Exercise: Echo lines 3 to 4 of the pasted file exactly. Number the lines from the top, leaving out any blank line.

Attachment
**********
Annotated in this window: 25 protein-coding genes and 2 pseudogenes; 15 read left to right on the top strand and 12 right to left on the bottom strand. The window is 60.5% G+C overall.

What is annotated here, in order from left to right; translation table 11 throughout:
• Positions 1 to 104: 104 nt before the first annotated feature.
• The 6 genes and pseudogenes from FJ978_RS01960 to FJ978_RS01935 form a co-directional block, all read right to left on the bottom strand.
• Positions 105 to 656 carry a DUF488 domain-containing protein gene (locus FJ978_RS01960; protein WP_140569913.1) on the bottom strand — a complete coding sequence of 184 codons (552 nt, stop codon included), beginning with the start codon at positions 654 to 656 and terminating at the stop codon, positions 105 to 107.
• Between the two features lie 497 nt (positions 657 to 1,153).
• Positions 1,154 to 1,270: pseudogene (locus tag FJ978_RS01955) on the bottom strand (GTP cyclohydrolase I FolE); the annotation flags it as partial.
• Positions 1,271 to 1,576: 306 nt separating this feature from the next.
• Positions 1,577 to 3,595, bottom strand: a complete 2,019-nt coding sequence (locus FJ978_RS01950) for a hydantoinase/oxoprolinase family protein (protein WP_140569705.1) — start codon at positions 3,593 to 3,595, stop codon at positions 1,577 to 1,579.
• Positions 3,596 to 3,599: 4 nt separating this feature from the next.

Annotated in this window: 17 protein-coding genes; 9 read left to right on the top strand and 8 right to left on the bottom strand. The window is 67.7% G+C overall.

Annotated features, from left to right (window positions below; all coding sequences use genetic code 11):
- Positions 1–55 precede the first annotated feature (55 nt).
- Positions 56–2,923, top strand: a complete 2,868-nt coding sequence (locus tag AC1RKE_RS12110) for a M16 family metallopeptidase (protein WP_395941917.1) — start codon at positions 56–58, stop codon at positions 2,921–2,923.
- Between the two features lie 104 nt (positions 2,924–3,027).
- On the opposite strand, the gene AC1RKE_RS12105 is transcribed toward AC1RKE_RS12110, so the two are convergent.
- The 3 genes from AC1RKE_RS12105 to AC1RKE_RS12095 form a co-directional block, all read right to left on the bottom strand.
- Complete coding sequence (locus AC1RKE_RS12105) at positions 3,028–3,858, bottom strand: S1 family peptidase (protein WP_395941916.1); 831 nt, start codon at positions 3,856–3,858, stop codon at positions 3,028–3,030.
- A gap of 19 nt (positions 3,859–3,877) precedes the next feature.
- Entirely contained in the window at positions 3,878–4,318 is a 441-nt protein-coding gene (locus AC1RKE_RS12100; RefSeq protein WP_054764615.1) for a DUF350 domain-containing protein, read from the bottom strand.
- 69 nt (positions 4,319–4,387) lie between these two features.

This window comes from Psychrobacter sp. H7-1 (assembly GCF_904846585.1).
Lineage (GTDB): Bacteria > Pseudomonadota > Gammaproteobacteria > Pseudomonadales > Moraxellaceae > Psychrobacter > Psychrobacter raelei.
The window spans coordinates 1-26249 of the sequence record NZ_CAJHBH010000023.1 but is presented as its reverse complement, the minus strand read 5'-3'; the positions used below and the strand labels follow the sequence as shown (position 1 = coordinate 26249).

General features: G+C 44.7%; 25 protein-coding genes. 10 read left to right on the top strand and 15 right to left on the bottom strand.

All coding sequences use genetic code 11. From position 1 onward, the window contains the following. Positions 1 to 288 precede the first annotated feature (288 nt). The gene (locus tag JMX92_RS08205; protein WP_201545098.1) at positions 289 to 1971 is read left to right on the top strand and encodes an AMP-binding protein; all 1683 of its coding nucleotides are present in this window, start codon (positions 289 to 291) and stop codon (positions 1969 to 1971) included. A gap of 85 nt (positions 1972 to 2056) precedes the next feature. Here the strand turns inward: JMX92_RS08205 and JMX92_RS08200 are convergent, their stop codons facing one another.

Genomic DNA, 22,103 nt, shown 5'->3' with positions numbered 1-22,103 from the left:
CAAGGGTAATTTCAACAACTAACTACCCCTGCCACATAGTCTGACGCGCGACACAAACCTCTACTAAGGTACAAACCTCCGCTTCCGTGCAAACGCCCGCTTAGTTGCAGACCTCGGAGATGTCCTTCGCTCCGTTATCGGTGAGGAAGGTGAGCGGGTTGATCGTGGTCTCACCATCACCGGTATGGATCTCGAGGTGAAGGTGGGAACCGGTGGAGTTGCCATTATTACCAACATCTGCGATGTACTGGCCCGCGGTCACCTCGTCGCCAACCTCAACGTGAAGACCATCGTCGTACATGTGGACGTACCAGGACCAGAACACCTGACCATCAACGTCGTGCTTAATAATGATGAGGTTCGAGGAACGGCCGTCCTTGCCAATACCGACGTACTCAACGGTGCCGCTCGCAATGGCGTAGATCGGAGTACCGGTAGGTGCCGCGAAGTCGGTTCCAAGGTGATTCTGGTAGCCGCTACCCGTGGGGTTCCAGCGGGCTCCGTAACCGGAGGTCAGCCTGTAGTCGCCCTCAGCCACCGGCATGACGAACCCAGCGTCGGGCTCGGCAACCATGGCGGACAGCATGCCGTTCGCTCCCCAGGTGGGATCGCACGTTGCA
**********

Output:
• Positions 1 to 104: 104 nt before the first annotated feature.
• The 6 genes and pseudogenes from FJ978_RS01960 to FJ978_RS01935 form a co-directional block, all read right to left on the bottom strand.